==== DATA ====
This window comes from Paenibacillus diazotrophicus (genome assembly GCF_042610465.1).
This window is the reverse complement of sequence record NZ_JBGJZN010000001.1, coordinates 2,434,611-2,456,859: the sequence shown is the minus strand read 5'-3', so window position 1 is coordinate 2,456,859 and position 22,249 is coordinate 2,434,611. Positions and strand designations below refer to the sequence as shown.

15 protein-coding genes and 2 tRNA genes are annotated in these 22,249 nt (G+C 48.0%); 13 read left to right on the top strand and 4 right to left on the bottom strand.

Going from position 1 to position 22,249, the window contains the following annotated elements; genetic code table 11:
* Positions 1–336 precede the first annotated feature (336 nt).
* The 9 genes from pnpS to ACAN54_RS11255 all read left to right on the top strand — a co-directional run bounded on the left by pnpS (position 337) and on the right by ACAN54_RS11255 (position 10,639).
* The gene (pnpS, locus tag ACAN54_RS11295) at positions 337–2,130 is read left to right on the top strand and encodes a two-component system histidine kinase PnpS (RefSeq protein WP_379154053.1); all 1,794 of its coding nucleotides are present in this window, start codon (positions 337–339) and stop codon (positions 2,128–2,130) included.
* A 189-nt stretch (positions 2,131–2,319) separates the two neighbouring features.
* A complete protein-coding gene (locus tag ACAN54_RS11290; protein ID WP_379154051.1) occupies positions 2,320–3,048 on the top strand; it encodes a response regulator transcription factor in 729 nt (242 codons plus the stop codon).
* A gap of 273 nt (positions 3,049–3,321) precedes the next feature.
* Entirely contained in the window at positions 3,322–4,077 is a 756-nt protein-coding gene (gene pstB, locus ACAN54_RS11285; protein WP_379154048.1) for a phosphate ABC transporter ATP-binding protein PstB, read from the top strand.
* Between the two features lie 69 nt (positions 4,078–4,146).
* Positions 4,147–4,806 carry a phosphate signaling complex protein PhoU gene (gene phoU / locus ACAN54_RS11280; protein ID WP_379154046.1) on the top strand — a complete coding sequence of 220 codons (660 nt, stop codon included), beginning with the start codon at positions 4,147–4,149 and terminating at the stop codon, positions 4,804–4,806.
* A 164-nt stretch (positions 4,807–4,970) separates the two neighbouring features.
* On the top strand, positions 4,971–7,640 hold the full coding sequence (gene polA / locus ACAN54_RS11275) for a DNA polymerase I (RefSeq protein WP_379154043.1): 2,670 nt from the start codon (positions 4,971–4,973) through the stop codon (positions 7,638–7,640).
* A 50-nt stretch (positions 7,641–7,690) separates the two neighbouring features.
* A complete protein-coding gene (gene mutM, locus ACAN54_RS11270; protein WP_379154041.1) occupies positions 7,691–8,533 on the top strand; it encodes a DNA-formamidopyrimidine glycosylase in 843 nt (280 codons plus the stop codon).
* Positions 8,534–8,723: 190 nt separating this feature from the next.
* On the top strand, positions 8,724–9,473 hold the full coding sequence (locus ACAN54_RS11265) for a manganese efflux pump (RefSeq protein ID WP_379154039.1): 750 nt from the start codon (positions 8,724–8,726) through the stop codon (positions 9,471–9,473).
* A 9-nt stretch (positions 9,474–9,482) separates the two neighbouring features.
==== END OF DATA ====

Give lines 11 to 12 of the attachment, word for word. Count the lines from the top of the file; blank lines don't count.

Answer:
* Entirely contained in the window at positions 3,322–4,077 is a 756-nt protein-coding gene (gene pstB, locus ACAN54_RS11285; protein WP_379154048.1) for a phosphate ABC transporter ATP-binding protein PstB, read from the top strand.
* Between the two features lie 69 nt (positions 4,078–4,146).